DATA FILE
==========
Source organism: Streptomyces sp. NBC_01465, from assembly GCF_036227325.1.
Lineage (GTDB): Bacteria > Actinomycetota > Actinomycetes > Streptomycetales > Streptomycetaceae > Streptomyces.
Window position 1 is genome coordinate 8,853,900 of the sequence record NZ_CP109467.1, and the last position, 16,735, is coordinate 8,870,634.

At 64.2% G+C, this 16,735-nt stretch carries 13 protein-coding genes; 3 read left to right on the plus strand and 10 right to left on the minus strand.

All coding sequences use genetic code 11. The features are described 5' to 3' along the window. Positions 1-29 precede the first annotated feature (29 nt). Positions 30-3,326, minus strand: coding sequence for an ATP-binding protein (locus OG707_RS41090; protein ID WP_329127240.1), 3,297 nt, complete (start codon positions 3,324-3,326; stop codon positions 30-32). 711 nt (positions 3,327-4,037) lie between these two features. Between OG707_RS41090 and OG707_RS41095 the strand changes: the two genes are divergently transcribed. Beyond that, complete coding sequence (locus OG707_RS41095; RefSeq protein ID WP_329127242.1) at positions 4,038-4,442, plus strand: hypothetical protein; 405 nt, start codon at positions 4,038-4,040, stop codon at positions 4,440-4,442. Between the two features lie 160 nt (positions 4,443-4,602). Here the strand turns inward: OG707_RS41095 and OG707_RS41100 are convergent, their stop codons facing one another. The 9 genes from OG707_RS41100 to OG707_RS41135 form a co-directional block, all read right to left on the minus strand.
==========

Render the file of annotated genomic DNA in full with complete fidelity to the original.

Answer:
Source organism: Streptomyces sp. NBC_01465, from assembly GCF_036227325.1.
Lineage (GTDB): Bacteria > Actinomycetota > Actinomycetes > Streptomycetales > Streptomycetaceae > Streptomyces.
Window position 1 is genome coordinate 8,853,900 of the sequence record NZ_CP109467.1, and the last position, 16,735, is coordinate 8,870,634.

At 64.2% G+C, this 16,735-nt stretch carries 13 protein-coding genes; 3 read left to right on the plus strand and 10 right to left on the minus strand.

All coding sequences use genetic code 11. The features are described 5' to 3' along the window. Positions 1-29 precede the first annotated feature (29 nt). Positions 30-3,326, minus strand: coding sequence for an ATP-binding protein (locus OG707_RS41090; protein ID WP_329127240.1), 3,297 nt, complete (start codon positions 3,324-3,326; stop codon positions 30-32). 711 nt (positions 3,327-4,037) lie between these two features. Between OG707_RS41090 and OG707_RS41095 the strand changes: the two genes are divergently transcribed. Beyond that, complete coding sequence (locus OG707_RS41095; RefSeq protein ID WP_329127242.1) at positions 4,038-4,442, plus strand: hypothetical protein; 405 nt, start codon at positions 4,038-4,040, stop codon at positions 4,440-4,442. Between the two features lie 160 nt (positions 4,443-4,602). Here the strand turns inward: OG707_RS41095 and OG707_RS41100 are convergent, their stop codons facing one another. The 9 genes from OG707_RS41100 to OG707_RS41135 form a co-directional block, all read right to left on the minus strand.